The RushCard is a prepaid debit card you can load and reload with cash to make purchases, pay bills or withdraw cash at certain ATMs. Unlike a typical debit card, RushCard isn’t attached to a checking account and doesn’t require a credit or banking history check for account approval. It also has no minimum account balance.
Generally, prepaid card companies market to consumers who can’t qualify for a checking account because of a poor banking history. In that regard, they are a popular substitute for traditional debit cards, giving consumers the freedom to use them to pay bills, shop for groceries or deposit their paycheck like anyone else.
But these benefits can come at a steep price, usually in the form of various fees.
In this post, we took a closer look at the RushCard. We analyzed the fine print to out what the card has to offer and what red flags consumers should watch out for.
- The RushCard basics
- How to deposit, withdraw and transfer cash with a RushCard
- The fine print and fees
- How the RushCard protects your money
- The pros and cons
How much it costs to use the RushCard
- There’s a one-time card fee of $3.95 or $9.95.
RushCard offers a variety of different personalized card styles. Depending on the style you choose, the one-time card fee can vary. Most of the cards cost $3.95. The fancier designs cost $9.95. The company is running a promotion now that will refund this fee if you meet certain qualifications: you have to apply for a card before Aug. 31, make a cash deposit, and activate the card before Sept. 30.
- The Rush Unlimited Plan costs $5.95 or $7.95 per month.
Once you’ve set up your RushCard account, you can choose from two membership plans: Rush Unlimited or Pay As You Go.
Rush Unlimited Plan: $5.95 per month with direct deposit; $7.95 without direct deposit
Once you pay the upfront monthly fee, you are able to make unlimited purchases with your card without paying additional transaction fees.
Pay As You Go Plan: There is no monthly fee, but you must pay $1.00 per transaction. If you make more than a few purchases with your card each month, this plan can quickly become more expensive than the Rush Unlimited Plan. On the bright side, both the Rush Unlimited Plan and Pay As You Go Plan have a transaction and international fee cap of $10 per calendar month.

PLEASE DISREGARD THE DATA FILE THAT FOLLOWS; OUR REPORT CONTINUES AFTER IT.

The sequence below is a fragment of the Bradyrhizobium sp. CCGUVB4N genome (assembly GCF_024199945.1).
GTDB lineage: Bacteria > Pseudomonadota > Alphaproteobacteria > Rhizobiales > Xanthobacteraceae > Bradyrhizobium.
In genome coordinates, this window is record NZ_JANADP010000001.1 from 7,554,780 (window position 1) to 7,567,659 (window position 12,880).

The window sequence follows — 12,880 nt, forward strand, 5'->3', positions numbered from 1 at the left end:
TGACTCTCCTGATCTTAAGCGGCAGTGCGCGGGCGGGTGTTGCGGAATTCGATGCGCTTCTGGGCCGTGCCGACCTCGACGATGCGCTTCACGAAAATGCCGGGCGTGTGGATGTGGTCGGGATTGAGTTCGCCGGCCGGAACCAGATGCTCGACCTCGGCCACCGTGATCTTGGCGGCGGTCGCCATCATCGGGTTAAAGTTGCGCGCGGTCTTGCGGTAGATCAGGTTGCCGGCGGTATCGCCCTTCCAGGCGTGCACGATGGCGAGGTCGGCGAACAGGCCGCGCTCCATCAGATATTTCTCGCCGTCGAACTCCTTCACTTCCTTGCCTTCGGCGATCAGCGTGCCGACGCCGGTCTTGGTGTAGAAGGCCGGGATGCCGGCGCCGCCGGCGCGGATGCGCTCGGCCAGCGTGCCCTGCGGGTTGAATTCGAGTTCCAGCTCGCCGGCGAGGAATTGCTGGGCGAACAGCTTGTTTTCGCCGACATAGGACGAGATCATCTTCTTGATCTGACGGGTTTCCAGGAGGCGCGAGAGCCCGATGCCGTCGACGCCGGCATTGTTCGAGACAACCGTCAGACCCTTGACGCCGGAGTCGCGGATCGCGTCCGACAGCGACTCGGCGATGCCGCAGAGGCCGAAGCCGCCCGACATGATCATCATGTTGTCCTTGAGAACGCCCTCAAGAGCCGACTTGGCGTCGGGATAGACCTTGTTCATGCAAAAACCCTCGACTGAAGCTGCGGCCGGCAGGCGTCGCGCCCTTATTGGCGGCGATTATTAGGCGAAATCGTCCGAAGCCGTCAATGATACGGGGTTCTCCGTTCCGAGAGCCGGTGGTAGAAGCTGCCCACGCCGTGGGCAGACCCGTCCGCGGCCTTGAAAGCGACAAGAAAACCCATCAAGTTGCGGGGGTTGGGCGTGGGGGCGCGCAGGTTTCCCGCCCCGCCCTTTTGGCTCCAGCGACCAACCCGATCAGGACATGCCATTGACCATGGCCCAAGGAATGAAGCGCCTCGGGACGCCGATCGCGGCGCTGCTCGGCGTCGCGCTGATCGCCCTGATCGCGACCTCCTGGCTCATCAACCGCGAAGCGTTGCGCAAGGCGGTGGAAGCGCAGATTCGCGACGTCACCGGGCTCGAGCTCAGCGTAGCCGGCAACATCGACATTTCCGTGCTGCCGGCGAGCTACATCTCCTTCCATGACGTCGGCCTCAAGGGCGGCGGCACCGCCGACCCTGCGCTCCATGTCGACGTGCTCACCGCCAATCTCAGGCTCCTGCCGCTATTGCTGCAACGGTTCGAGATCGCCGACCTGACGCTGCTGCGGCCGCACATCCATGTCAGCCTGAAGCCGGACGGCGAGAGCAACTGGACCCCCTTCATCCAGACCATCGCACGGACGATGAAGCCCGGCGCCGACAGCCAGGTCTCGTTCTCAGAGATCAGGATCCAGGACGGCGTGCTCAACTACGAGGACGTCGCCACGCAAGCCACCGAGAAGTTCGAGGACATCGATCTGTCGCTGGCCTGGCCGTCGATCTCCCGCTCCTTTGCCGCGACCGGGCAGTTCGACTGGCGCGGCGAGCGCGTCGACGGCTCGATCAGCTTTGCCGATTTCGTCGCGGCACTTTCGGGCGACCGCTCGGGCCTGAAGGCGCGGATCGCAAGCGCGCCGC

The best RushCard perk
Access your deposits two days early
One of RushCard’s major selling points is how quickly users can access their funds when they are deposited. By signing up for direct deposit, RushCard may credit those types of deposits two days earlier than most traditional banks would process them.
This is a huge boon for customers who live paycheck to paycheck and often have trouble stretching out their funds. However, RushCard’s fine print warns that early deposits of your paycheck are available on a case by case basis. It largely depends on how your employer processes your payroll.
If you direct deposit your tax refund onto the card, you may also be able to get your money as much as two weeks sooner than you would with a paper check.
But this perk comes with an obvious downside: Usage fees. Depending on which RushCard plan you sign up for, you will likely run into fees that can eat away at any funds that are deposited early.
Depositing, withdrawing, and transferring cash with a RushCard
Setting up direct deposit on RushCard is free and the best way to avoid some of the card’s more onerous fees. Besides direct deposit, you can load money onto the card by transferring funds from an existing checking or savings account.
You can also make or request RushCard-to-RushCard transfers to send and receive money from other RushCard customers. There’s no fee to transfer money between your own RushCards and you can use up to four cards at the same time.
Additionally, you can add cash to your account via PayPal or at participating retailers. You’ll pay hefty fees for this service, however, which we explain in the next section. Participating retailers include:
- Ace Cash Express
- Dollar General
- Family Dollar
- Rite Aid
To deposit checks, you can use the RushCard mobile app. Again, you’ll pay a fee for this service (1% to 4% per deposit). Another option is to deposit checks at Walmart, but again, there will be a fee. At the Walmart register, you’ll have to cash the check first (which can cost $3 to $6) and then add the cash to your card.
To withdraw cash or to check your account balance, you can visit any MoneyPass in-network ATM for free. Using an out-of-network ATM will cost you $2.50 per transaction and $0.50 per balance check on top of the fee charged by the ATM operator.
The RushCard bill pay service is free.
The fine print and fees
We’ve touched on a few of the RushCard fees, but let’s dive further into some of the details of the fine print.
One area that deserves attention is the cost of loading cash on to your RushCard with the third-party merchants that we discussed above. It can get expensive if you go to these third-parties every time you need to refill a card. The fees range from $3.74 on the low end and go as high as $5.95.
Here’s a fee breakdown for a few of the merchants we discussed above:
- MoneyPak: $5.95
- Walmart: up to $3.74
- MoneyGram: up to $4.95
- Western Union: $3.95
Check deposit fees